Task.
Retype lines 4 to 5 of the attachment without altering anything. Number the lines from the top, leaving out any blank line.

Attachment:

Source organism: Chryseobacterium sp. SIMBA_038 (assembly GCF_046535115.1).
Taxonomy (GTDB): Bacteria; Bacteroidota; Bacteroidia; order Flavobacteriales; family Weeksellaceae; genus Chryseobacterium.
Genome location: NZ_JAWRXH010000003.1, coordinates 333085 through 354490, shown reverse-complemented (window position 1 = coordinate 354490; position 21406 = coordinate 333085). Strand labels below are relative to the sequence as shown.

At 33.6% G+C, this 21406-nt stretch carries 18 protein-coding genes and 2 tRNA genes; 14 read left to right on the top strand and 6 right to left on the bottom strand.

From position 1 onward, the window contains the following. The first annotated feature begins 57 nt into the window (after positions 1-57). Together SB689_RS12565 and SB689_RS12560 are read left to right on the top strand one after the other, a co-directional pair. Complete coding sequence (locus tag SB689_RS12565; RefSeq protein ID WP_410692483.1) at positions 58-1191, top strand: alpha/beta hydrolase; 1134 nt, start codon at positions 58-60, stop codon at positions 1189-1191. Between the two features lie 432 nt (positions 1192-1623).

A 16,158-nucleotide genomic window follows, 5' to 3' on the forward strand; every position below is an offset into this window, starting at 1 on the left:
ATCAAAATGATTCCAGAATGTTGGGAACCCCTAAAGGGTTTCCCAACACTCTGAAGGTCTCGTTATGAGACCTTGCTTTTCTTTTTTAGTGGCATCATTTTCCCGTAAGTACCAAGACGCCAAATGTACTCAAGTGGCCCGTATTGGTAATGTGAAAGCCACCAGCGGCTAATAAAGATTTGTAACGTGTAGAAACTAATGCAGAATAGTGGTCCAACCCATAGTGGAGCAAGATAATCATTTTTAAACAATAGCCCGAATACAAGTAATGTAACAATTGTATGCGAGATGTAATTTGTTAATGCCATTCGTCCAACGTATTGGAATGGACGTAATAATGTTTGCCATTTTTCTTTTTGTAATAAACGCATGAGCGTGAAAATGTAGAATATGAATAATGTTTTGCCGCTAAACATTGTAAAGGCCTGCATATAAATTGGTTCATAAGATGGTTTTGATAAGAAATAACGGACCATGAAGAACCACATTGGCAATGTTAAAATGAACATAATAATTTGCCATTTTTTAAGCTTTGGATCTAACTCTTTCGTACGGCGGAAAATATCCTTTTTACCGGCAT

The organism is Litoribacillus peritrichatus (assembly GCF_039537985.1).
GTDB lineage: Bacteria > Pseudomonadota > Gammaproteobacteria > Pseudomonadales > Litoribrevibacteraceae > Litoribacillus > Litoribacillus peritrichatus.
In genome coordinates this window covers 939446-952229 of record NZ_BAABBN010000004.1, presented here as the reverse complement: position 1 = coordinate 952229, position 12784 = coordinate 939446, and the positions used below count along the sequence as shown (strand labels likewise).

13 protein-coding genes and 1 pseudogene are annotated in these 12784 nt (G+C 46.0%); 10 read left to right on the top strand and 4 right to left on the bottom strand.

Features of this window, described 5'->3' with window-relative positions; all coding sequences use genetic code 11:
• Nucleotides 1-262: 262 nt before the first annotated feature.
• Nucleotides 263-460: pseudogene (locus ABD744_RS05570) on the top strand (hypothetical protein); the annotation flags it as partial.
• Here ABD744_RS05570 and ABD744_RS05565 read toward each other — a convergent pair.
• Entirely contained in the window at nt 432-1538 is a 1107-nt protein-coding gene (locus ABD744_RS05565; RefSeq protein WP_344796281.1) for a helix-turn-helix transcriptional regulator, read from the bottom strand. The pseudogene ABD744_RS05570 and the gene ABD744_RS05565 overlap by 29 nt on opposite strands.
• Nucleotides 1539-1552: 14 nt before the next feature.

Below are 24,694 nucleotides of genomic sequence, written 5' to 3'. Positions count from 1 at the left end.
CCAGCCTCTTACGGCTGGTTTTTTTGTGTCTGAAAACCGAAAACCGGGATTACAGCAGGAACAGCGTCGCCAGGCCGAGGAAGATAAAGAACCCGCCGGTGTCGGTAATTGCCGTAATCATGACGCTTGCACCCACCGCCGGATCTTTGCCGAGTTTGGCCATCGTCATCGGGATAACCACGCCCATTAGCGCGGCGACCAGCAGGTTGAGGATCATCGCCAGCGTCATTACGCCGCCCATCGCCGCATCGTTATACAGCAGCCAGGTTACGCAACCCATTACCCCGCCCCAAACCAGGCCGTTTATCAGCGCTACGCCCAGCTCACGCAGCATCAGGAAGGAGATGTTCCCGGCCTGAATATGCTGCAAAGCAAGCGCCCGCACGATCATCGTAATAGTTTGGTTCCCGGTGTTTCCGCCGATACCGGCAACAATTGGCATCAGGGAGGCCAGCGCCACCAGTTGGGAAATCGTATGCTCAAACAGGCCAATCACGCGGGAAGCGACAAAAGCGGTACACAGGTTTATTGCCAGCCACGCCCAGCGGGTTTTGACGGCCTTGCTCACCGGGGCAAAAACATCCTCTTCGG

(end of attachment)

At 33.6% G+C, this 21406-nt stretch carries 18 protein-coding genes and 2 tRNA genes; 14 read left to right on the top strand and 6 right to left on the bottom strand.

From position 1 onward, the window contains the following. The first annotated feature begins 57 nt into the window (after positions 1-57). Together SB689_RS12565 and SB689_RS12560 are read left to right on the top strand one after the other, a co-directional pair. Complete coding sequence (locus tag SB689_RS12565; RefSeq protein ID WP_410692483.1) at positions 58-1191, top strand: alpha/beta hydrolase; 1134 nt, start codon at positions 58-60, stop codon at positions 1189-1191. Between the two features lie 432 nt (positions 1192-1623).